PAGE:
UV Absorption Cross Sections of ClOOCl Are Consistent with Ozone Degradation Models

  title={UV Absorption Cross Sections of ClOOCl Are Consistent with Ozone Degradation Models},
  author={Hsueh-Ying Chen and Chien-Yu Lien and Wei-Yen Lin and Yuan‐Pern Lee and Jim Jr‐Min Lin},
  pages={781 - 784}
Cl in the Sunlight A major assumption in the long-standing mechanistic model for halogen-induced degradation of stratospheric ozone is the steady generation of Cl atoms by photolysis of molecules such as ClOOCl by sunlight. Recently, however, laboratory data raised uncertainties in the ClOOCl absorption cross sections underlying this assumption. Chen et al. (p. 781) undertook precise mass-sensitive cross-section measurements to explore the discrepancy. Molecules were directly quantified before… 
UV photolysis of ClOOCl and the ozone hole.
Newly developed experiments to determine two critical photochemical properties of ClOOCl--its absorption cross section and product branching ratio--including the first reported product branching ratios at 351.8 nm photolysis are focused on.
The UV and visible spectra of chlorine peroxide: Constraining the atmospheric photolysis rate
The photolysis of chlorine peroxide (ClOOCl) is a key chemical step in the depletion of polar stratospheric ozone. As such, precise measurements of the absorption cross sections for ClOOCl are
Photodissociation cross sections of ClOOCl at 248.4 and 266 nm.
This study utilized a mass-resolved detection of ClOOCl to determine its photodissociation cross section, which is the product of the absorption cross section and dissociation quantum yield, and provides a new calibration point for normalizing relative absorption spectra ofClOOCl.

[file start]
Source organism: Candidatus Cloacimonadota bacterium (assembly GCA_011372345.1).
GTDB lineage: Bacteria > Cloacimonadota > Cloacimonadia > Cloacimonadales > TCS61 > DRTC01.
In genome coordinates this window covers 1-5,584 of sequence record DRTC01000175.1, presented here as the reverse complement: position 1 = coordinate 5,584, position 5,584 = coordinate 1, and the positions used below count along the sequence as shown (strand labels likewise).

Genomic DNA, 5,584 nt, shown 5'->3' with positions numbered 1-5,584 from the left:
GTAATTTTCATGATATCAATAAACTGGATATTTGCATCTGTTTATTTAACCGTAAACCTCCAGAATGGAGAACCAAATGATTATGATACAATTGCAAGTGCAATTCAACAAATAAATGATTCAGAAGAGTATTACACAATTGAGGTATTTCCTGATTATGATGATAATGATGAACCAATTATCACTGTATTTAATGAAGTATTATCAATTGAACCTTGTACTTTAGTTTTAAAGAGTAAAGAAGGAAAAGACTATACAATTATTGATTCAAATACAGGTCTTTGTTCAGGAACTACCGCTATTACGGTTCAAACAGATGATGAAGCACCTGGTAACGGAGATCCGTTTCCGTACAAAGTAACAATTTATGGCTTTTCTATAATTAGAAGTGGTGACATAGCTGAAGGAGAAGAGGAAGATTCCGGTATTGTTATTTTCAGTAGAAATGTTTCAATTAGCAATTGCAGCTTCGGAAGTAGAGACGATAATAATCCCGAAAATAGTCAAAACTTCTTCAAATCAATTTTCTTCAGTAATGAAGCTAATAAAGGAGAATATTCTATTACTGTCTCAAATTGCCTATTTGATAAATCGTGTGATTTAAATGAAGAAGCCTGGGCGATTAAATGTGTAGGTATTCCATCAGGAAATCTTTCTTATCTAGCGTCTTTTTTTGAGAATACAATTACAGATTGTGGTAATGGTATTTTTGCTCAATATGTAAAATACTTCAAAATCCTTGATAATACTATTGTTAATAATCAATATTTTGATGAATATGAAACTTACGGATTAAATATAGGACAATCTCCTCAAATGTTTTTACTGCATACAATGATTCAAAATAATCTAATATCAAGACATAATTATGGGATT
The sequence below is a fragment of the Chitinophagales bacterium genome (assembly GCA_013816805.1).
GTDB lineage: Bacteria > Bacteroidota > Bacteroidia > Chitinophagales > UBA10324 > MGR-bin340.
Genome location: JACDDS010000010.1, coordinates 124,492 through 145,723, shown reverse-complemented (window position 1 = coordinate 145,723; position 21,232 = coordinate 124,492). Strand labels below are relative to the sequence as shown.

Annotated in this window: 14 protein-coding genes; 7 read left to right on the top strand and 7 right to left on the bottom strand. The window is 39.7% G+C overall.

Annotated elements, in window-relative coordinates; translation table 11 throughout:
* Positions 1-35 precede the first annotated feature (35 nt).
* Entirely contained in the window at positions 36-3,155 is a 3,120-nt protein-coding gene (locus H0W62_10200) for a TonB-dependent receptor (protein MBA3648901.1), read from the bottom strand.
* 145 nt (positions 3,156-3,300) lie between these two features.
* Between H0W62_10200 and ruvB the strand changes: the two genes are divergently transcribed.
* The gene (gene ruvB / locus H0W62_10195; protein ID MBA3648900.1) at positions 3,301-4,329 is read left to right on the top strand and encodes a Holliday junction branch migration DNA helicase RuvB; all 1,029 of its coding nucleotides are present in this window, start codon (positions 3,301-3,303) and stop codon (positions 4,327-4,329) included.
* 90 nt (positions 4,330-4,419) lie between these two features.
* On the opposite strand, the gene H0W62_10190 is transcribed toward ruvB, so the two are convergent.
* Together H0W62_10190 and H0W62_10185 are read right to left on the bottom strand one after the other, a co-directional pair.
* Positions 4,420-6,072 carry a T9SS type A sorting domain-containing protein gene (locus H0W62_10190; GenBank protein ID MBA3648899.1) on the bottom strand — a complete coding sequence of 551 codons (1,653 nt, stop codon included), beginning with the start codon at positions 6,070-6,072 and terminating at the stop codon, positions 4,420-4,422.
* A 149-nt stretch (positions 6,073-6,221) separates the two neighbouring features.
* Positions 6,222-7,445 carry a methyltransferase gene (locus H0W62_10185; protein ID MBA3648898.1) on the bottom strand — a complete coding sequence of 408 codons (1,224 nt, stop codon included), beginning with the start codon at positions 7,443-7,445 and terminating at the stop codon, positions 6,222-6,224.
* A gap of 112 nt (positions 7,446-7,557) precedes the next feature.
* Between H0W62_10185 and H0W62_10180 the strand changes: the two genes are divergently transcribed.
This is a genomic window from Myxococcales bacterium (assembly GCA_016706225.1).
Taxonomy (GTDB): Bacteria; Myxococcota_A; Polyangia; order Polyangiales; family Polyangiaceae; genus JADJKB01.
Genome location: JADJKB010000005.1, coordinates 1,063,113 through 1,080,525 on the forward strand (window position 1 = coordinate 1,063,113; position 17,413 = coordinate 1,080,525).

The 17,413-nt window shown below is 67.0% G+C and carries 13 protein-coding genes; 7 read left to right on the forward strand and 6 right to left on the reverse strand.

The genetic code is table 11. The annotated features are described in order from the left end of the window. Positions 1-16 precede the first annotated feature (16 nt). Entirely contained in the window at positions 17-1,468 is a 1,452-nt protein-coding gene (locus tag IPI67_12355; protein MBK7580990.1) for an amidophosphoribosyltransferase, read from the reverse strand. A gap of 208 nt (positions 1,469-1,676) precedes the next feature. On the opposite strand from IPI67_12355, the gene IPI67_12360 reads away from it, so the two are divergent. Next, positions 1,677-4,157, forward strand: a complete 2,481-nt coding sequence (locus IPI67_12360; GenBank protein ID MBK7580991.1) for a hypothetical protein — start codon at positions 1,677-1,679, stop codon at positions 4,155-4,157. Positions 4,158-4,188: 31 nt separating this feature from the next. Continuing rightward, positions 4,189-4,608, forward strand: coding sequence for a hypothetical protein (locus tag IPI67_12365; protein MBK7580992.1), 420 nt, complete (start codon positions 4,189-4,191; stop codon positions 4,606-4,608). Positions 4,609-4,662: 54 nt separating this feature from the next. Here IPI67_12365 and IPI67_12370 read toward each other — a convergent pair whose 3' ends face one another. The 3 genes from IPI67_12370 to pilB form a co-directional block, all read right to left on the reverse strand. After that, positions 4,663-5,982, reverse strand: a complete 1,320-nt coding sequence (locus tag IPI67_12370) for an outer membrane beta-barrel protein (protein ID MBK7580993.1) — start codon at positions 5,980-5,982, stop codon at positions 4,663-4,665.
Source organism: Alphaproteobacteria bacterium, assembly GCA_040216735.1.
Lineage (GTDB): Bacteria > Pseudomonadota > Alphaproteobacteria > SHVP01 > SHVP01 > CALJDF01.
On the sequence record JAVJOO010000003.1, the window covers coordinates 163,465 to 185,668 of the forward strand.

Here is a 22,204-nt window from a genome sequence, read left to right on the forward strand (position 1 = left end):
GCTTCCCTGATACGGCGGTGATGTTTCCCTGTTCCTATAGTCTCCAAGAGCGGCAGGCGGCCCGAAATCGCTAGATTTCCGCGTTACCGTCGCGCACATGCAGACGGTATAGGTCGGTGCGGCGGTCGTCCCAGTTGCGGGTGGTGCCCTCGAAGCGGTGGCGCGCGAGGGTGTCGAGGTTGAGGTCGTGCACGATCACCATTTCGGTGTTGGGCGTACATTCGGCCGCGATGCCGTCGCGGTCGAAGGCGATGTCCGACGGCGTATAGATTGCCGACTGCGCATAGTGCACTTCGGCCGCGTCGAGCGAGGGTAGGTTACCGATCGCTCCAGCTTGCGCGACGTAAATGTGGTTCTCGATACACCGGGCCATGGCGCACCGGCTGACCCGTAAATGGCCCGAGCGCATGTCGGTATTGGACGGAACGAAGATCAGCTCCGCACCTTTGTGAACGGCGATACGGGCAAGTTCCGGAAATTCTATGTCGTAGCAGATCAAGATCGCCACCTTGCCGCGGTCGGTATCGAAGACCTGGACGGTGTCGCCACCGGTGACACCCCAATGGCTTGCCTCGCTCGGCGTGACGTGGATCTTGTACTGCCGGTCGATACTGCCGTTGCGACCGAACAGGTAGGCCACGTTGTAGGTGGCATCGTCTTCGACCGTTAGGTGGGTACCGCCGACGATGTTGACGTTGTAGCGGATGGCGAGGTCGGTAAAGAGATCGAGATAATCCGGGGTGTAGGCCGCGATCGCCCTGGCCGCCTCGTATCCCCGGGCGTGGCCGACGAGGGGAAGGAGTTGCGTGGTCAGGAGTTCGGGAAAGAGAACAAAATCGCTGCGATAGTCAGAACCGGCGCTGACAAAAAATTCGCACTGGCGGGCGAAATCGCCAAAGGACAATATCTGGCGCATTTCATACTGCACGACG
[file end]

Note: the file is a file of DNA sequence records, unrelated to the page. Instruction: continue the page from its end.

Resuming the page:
Constraining the chlorine monoxide (ClO)/chlorine peroxide (ClOOCl) equilibrium constant from Aura Microwave Limb Sounder measurements of nighttime ClO
The primary ozone loss process in the cold polar lower stratosphere hinges on chlorine monoxide (ClO) and one of its dimers, chlorine peroxide (ClOOCl). Recently, analyses of atmospheric observations
Constraints for the photolysis rate and the equilibrium constant of ClO‐dimer from airborne and balloon‐borne measurements of chlorine compounds
We analyze measurements of ClO across the terminator taken by the Airborne Submillimeter Radiometer (ASUR) in the activated vortices of the Arctic winters of 1995/1996, 1996/1997, and 1999/2000 to
Can theory quantitatively model stratospheric photolysis? Ab initio estimate of absolute absorption cross sections of ClOOCl.
The general message is that quantitative predictions are difficult even for a relatively small molecule as ClOOCl and the convergence, with respect to the electronic structure method, basis set used, and ground state sampling, needs to be carefully examined.
Does ozone-water complex produce additional OH radicals in the atmosphere?
The results indicate that the OH production through the photolysis of the ozone-water complex is much slower than previously thought.
Photolysis cross-section of ozone dimer.
The synthesis of ozone clusters in a molecular beam by supersonic expansion and indicates that two ozone molecules are only very weakly bound to each other, which agrees with the small MP2 dimerization energy calculated by Slanina and Adamowicz.
Diurnal variation of stratospheric short-lived species